He downplays the significance of that action, remarking that the soldier that he rescued (who later died of his injuries) was a better Soldier than he is himself. His hope is that all America will remember those who are now serving. "This is for all of us," he said. "This is for everyone who sacrifices for their country, who sacrifices for America."
Well done SSGT. We at the Refuge will remember.
12 November 2010
Thanks 52, you bunch of goat bothering slobbering imbeciles. Damn you and all your kind to the deepest pits of hell where you and that failed ideology you worship rightfully belong.
09 November 2010
Twenty one years ago today a wall was toppled in Berlin, Germany. Along with that wall crumbled a regime and an ideology that our brightest analytical minds thought would last forever.
I was onboard USS Forrestal (CV-59) in the Med the day that it happened, a member of one of the organizations responsible for that wall coming down. A few weeks later President George H. W. Bush brought us a chunk of that wall.
Twenty one years later kids starting college have never lived in a world where there was a Soviet Union and two Germanys. You could say it is a better world because of it.
Twenty one years later our "brightest analytical minds" still think the ideology should last forever. Unfortunately for us they are in charge of our government now instead of the USSR's.
06 November 2010
04 November 2010
Of course the person that started the ball rolling, Lisa Murkowski, has declared herself the winner. She fails to realize that the "write in" candidate is a total and is not necessarily indicative of support for one candidate in particular.
There were around 150 write-in candidates for the Senate seat in question. If each of the 150 writes in their own name, and if their friends and family do the same, some of that 13,439 vote lead of the "write-in" over the Republican candidate Joe Miller is accounted for. Other votes will likely be accounted for in small parties.
I think it would be hilarious for Murkowski to actually garner about half of the write in votes, with the rest of them going for one of the other 150 write-ins or for purely imaginative candidates (Mickey Mouse is a perennial favorite). If that happens, look for Murkowski to become an internet verb.
03 November 2010
Straight ticket voters were more likely to vote Democrat than Republican (57% to 42%), but Richard Burr (edit, thanks James) won re-election to his Senate seat by a 52% to 46% margin (2.1% was split between write-ins and Libertarian candidate Mike Beitler) and Renee Ellers beat Bob Etheridge for the NC-2 House seat 52% to 46% (with Libertarian Tom Rose picking up the last 2%), although the Wake County voters put this margin at 50%-49% for the combined District 2 total (Rose got less than 1% of the vote in the entire District). The results are being contested by incumbent Etheridge since the spread is less than 1%.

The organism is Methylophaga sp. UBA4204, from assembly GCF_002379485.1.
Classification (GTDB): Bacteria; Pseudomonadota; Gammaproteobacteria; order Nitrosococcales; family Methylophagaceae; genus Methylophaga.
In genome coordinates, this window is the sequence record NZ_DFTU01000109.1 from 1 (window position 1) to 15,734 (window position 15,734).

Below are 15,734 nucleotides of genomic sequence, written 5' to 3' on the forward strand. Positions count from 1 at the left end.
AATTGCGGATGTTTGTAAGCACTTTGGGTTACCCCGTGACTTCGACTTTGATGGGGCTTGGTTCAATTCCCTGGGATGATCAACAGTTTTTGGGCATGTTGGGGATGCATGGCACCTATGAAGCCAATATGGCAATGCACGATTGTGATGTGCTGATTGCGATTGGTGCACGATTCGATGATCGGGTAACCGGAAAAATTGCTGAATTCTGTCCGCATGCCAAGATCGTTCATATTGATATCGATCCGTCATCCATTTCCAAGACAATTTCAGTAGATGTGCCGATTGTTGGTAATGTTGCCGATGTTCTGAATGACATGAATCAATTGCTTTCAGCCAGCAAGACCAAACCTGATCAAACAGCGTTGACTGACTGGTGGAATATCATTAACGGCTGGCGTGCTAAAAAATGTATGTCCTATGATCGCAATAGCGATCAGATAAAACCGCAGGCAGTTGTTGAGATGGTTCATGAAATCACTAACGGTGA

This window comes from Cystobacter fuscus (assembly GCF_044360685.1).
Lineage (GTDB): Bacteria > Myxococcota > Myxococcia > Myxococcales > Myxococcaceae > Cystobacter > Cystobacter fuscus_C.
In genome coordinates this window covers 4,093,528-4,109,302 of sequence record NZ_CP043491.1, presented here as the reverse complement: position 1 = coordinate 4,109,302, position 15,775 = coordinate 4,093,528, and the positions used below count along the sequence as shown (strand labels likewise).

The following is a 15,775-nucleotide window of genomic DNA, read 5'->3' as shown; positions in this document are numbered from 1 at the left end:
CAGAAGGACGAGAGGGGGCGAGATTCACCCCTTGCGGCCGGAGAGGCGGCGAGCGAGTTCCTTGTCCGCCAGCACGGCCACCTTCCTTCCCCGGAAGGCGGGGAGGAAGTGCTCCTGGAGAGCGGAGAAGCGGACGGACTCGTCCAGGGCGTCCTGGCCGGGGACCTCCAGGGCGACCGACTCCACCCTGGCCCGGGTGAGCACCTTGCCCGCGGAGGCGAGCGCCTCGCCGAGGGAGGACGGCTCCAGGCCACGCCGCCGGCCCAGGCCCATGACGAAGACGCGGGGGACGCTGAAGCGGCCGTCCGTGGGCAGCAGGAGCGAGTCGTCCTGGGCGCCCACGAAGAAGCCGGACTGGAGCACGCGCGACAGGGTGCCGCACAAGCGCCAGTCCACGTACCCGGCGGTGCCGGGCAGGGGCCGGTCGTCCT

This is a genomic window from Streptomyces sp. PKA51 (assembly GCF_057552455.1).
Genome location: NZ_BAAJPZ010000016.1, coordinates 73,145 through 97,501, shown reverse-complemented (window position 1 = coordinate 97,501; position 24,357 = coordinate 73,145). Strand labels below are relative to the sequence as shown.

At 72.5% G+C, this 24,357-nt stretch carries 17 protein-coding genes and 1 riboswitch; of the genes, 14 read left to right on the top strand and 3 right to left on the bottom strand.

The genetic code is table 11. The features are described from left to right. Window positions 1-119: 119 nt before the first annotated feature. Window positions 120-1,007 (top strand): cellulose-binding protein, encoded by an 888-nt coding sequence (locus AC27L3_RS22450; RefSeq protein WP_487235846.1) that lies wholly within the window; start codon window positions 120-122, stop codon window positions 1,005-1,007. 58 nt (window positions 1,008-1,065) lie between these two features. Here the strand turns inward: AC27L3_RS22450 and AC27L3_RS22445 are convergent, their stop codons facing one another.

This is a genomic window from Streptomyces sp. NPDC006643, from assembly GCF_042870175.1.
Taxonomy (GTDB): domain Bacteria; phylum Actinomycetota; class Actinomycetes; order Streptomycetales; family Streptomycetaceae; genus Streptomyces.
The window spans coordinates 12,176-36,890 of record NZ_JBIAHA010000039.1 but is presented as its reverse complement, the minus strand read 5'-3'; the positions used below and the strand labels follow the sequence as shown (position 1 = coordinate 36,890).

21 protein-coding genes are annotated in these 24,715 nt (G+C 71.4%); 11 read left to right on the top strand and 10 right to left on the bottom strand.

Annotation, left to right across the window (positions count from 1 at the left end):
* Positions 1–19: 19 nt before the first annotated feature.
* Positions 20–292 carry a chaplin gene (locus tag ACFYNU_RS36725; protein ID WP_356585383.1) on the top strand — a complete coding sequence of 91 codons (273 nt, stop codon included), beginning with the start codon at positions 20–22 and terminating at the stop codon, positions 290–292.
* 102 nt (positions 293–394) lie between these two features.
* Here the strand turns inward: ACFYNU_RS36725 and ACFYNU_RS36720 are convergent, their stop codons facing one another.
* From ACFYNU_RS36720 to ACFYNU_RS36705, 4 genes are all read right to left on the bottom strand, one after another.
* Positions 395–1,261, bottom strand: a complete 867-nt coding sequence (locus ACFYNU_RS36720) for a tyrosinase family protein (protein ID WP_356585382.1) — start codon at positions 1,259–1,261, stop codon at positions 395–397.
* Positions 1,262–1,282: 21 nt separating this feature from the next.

Elsewhere in Franklin County, incumbent Doug Berger lost to Republican challenger Micheal Shriver for State Senate District 7 by a wide margin (43% to 57%) but the voters in the other counties in his district took him to victory, and Democrat John May lost to Republican Glen Bradley by a narrower margin (49% to 51%) for State House District 49. In the last contested race, Republican Harry Foy handily defeated Democrat Rosemary Champion (55% to 45%) for Board of Commissioners At Large.
Let's put that in perspective: in every contested race in Franklin County the Republican candidate won, and the only races that were won by Democrats were those that were not contested by the Republicans, even though the straight party ticket went Democrat by a large margin.
That makes for a pretty good night for the Republicans.
02 November 2010
01 November 2010
Without the divisions that is 110110, or 42 in digitally-coded base 13.
Douglas Adams later joked that "I may be a sorry case, but I don't write jokes in base 13."
31 October 2010
24 October 2010
The personal property tax on vehicles is levied by each individual county and is a completely separate thing from the sales tax that you pay on newly-bought vehicles when you put the tags on them. The State collects the sales tax.